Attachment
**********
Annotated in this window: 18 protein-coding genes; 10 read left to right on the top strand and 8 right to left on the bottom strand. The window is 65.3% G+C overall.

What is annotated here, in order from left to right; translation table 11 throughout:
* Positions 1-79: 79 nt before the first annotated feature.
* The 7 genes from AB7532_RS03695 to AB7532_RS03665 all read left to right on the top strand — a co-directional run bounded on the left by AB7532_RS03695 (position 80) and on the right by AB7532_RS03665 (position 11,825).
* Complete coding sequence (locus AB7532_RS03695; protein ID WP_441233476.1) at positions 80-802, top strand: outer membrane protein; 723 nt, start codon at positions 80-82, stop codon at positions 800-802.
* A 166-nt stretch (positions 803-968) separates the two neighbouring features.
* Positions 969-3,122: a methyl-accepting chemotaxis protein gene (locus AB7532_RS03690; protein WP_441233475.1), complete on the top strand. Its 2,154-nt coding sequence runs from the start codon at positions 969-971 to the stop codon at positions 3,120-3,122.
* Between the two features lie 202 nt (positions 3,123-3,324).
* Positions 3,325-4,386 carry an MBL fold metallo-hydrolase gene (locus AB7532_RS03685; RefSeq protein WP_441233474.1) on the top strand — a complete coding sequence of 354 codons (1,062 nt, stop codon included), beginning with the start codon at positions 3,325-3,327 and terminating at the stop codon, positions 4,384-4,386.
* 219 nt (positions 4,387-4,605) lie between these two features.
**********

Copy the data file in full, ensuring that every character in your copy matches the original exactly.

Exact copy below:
Annotated in this window: 18 protein-coding genes; 10 read left to right on the top strand and 8 right to left on the bottom strand. The window is 65.3% G+C overall.

What is annotated here, in order from left to right; translation table 11 throughout:
* Positions 1-79: 79 nt before the first annotated feature.
* The 7 genes from AB7532_RS03695 to AB7532_RS03665 all read left to right on the top strand — a co-directional run bounded on the left by AB7532_RS03695 (position 80) and on the right by AB7532_RS03665 (position 11,825).
* Complete coding sequence (locus AB7532_RS03695; protein ID WP_441233476.1) at positions 80-802, top strand: outer membrane protein; 723 nt, start codon at positions 80-82, stop codon at positions 800-802.
* A 166-nt stretch (positions 803-968) separates the two neighbouring features.
* Positions 969-3,122: a methyl-accepting chemotaxis protein gene (locus AB7532_RS03690; protein WP_441233475.1), complete on the top strand. Its 2,154-nt coding sequence runs from the start codon at positions 969-971 to the stop codon at positions 3,120-3,122.
* Between the two features lie 202 nt (positions 3,123-3,324).
* Positions 3,325-4,386 carry an MBL fold metallo-hydrolase gene (locus AB7532_RS03685; RefSeq protein WP_441233474.1) on the top strand — a complete coding sequence of 354 codons (1,062 nt, stop codon included), beginning with the start codon at positions 3,325-3,327 and terminating at the stop codon, positions 4,384-4,386.
* 219 nt (positions 4,387-4,605) lie between these two features.